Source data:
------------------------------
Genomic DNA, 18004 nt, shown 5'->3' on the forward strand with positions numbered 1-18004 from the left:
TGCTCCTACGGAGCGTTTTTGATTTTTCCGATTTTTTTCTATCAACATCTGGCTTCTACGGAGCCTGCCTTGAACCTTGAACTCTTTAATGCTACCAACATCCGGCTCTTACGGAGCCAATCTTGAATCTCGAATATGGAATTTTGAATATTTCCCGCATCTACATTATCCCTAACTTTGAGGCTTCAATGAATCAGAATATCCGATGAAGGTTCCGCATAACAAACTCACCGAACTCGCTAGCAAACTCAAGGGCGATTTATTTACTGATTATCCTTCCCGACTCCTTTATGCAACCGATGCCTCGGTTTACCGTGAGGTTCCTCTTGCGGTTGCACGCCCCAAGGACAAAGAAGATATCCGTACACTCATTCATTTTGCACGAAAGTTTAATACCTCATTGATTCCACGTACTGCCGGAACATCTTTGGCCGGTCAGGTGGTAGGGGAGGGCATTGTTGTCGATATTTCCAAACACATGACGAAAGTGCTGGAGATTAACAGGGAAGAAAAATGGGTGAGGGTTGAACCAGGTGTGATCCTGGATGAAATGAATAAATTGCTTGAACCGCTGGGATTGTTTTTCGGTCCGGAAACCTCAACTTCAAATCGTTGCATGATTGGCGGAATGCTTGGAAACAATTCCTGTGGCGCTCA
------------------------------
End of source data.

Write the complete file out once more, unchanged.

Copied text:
Genomic DNA, 18004 nt, shown 5'->3' on the forward strand with positions numbered 1-18004 from the left:
TGCTCCTACGGAGCGTTTTTGATTTTTCCGATTTTTTTCTATCAACATCTGGCTTCTACGGAGCCTGCCTTGAACCTTGAACTCTTTAATGCTACCAACATCCGGCTCTTACGGAGCCAATCTTGAATCTCGAATATGGAATTTTGAATATTTCCCGCATCTACATTATCCCTAACTTTGAGGCTTCAATGAATCAGAATATCCGATGAAGGTTCCGCATAACAAACTCACCGAACTCGCTAGCAAACTCAAGGGCGATTTATTTACTGATTATCCTTCCCGACTCCTTTATGCAACCGATGCCTCGGTTTACCGTGAGGTTCCTCTTGCGGTTGCACGCCCCAAGGACAAAGAAGATATCCGTACACTCATTCATTTTGCACGAAAGTTTAATACCTCATTGATTCCACGTACTGCCGGAACATCTTTGGCCGGTCAGGTGGTAGGGGAGGGCATTGTTGTCGATATTTCCAAACACATGACGAAAGTGCTGGAGATTAACAGGGAAGAAAAATGGGTGAGGGTTGAACCAGGTGTGATCCTGGATGAAATGAATAAATTGCTTGAACCGCTGGGATTGTTTTTCGGTCCGGAAACCTCAACTTCAAATCGTTGCATGATTGGCGGAATGCTTGGAAACAATTCCTGTGGCGCTCA